I'm staring at a dashboard display that's been removed from a car and mounted on a table for journalists, investors and engineers to sample. On it is an enlarged version of a Samsung smartphone home-screen, plugged right into the "car." There are applications aplenty, with touch-screen dragging, maps, email and more. I surf the web to CNN.com. The guy after me boots up Angry Birds and takes a flick. Wood pillars splinter and green pigs disintegrate.
Is there a day when you'll park your car, and all of this could happen on its dashboard? Yes. Is that what most consumers will choose to do? Probably not.
The Car Connectivity Consortium is rolling out MirrorLink, a system that could turn a dashboard display into a larger version of your smartphone. The consortium represents more than 50 companies, with carmakers such as GM, Toyota, Hyundai and Volkswagen joining electronics companies like Sony, Panasonic, LG, Motorola and Samsung.
Why would anyone want that? Because phone technology development moves forward at a much faster pace than autos. On average, people hold onto their new cars from more than 5 years, consulting firm R.L. Polk & Co. reports. That's more than five times the average length of smartphone ownership, J.D. Power and Associates found last month. It's no surprise that development cycles for consumer electronics easily outpace cars. MirrorLink offers a way to keep current, with a better interface to boot.
Take navigation apps. MirrorLink runs them through the car's GPS – a beefier module that's better positioned to receive satellite signals than your smartphone's GPS, says Kee Cheng, Nokia automotive manager. However, what drivers see is the latest navigation app, with usability and graphics that are just months — not years — old. It's a marriage of better hardware and more current software, with a larger screen than any smartphone could hope for, and one that's out of the driver's hands.
Compatible phones launched in Europe weeks ago, with an aftermarket Alpine unit — the ICS-X8 — hitting European retailers next month. It runs MirrorLink on Nokia smartphones, with nine compatible phones coming in the not-too-distant future. LG engineer Jungwoo Kim says the U.S. will see MirrorLink-compatible phones in the next year.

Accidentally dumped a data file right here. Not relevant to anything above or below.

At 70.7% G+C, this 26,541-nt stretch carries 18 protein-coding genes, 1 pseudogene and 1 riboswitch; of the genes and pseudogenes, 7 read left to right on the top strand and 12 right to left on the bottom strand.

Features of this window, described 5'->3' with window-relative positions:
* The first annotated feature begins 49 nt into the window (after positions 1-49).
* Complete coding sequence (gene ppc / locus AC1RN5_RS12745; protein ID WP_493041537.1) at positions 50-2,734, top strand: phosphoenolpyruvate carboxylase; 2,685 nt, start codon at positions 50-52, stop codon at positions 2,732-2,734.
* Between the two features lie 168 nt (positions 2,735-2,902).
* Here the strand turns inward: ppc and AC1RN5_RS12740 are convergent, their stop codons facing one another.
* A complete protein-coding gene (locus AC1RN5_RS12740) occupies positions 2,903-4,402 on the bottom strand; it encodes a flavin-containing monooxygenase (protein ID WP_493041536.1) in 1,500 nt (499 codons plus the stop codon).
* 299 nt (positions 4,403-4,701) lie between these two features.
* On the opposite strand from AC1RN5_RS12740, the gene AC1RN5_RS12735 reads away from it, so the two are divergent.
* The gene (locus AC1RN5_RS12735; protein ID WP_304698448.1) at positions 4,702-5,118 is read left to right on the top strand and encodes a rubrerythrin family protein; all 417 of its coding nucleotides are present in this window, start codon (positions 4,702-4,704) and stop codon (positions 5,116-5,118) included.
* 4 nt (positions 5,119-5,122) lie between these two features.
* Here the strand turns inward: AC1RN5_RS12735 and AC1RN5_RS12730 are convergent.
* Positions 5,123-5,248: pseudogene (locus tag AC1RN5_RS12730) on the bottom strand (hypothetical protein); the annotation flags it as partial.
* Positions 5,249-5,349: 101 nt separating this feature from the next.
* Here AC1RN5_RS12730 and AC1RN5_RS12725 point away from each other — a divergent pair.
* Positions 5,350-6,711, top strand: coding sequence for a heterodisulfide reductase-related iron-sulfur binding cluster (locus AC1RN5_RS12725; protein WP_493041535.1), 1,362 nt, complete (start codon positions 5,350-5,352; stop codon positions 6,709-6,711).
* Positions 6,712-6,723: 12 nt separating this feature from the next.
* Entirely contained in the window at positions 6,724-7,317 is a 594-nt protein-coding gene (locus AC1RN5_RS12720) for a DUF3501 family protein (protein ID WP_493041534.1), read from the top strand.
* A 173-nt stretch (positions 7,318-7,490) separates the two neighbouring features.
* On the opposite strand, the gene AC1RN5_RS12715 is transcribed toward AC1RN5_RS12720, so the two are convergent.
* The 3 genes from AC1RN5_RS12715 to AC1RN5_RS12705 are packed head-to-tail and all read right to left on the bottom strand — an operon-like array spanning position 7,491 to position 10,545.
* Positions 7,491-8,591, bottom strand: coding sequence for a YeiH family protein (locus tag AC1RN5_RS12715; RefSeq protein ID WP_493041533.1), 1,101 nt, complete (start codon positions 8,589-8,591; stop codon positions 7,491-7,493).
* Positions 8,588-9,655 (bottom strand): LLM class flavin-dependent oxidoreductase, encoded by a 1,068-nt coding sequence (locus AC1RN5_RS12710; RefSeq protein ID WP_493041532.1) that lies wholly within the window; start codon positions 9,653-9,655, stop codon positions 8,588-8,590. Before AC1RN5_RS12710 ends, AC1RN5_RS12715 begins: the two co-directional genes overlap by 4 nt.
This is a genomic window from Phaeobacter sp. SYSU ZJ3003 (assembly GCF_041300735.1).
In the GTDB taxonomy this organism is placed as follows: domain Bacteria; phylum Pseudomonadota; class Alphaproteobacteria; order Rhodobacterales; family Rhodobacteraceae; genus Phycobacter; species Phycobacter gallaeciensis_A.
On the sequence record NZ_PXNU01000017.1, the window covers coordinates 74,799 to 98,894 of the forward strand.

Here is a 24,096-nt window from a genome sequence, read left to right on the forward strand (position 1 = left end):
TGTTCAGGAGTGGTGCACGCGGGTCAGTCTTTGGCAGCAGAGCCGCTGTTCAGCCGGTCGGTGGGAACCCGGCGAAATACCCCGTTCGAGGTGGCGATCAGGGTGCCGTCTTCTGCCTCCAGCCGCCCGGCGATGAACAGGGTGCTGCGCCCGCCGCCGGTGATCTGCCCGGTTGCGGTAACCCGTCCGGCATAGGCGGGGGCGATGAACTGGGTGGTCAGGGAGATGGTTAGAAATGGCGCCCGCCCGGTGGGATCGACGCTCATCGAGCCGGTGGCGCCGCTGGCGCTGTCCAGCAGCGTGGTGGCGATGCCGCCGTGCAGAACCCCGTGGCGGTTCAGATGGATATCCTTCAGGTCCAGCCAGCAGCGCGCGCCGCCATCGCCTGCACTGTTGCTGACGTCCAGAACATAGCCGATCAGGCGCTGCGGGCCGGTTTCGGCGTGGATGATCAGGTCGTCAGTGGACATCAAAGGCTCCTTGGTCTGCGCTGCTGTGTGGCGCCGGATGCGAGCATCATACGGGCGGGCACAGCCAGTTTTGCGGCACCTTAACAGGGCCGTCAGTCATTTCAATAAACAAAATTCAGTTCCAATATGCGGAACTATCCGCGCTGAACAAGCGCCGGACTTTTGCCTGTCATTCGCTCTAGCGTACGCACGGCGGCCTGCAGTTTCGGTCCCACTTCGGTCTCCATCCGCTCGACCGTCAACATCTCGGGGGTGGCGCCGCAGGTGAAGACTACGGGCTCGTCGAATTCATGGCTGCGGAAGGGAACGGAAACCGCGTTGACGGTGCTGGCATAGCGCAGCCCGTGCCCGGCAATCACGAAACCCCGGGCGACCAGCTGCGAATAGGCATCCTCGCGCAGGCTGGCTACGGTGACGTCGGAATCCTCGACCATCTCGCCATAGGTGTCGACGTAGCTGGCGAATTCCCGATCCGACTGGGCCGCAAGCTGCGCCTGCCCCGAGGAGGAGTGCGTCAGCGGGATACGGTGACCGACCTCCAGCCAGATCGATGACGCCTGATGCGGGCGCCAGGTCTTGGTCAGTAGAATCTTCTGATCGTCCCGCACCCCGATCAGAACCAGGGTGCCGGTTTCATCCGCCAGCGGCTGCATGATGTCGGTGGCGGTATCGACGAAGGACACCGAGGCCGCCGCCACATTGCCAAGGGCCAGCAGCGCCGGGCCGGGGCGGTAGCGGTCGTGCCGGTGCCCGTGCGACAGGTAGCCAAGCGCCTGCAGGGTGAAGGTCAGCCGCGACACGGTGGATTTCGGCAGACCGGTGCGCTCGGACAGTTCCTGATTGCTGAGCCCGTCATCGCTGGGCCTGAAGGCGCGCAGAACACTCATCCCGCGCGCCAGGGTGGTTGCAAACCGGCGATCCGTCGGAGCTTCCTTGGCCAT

But wait, there's more, says Antti Aumo, vice president of global solutions at Ixonos, a Finland-based mobile developer. He suggests a typical day for tomorrow's integrated car: Head out of the driveway, and your car accesses your smartphone's calendar to navigate to your 9 a.m. off-site meeting. En route, it pipes Facebook status updates through the car's speakers or plays songs suggested by friends. At day's end, the car determines through your Foursquare account that a friend is at a nearby coffee shop. The system asks if you want to meet him there and sends a text message from your smartphone.
The whole thing smacks of automotive utopia — or HAL 9000 madness. (Then again, so does Apple's Siri.) Execution will be key, and so will the response from federal regulators. After all, National Highway Traffic Safety Administration chief David Strickland told a telematics conference last June he's "not in the business of helping people tweet better ... [or] post on Facebook better."
Naturally, consortium officials are quick to reference safety. Of the potential app integration, the vast majority would be locked out while you drive. So, there's no tweeting, Angry Birding or Facebooking when merging onto the freeway.
Consistency vs. Usability
Given how many apps would be locked out, what's the point of having a plus-sized smartphone in your car? Mark Boyadjis, senior automotive analyst at electronics consultancy IHS iSuppli, says having every app on your phone isn't important, but the interface is.
"The point is that you are familiar with what you use every day, all day, on your smartphone," Boyadjis said. "That familiarity, in theory, would be nice to have [on the dashboard] because you can instantly use your applications, your contacts, your messaging, your email, et cetera, all through an interface in your car."
Boyadjis adds that drivers are accustomed to the way their phones work, and MirrorLink transfers that interface to the dashboard more directly than, say, Toyota's Entune or BMW's ConnectedDrive.
That introduces another wrinkle. Consistency and common car ergonomics seem at odds: Touch-screen smartphones, which deliver higher satisfaction than keyboard phones, J.D. Power's 2011 smartphone survey found, convert easily enough to a touch-screen navigation unit. But what about the rotary knobs like those on BMW's iDrive?
"I have steering-wheel controls that can't work with my phone," Boyardis says. But they can work through an interface, and the infrastructure already exists, at least for certain apps. Take Pandora: Rating songs, seeing album artwork and skipping to the next track can translate easily enough to a dash display, regardless of interface. You can easily thumb through Pandora with a touch-screen, a knob or steering-wheel controls, which is why BMW's ConnectedDrive and Toyota's Entune both feature it.
"Consumers value simplicity over performance, even though that's not necessarily what they tell you," says Paul Hochman, Gear and Technology editor for NBC's "Today Show." "All that handheld power, along with everyone's Facebook, Tumblr, Pandora and Foursquare addictions creates a problem. ... Nobody wants to learn something twice."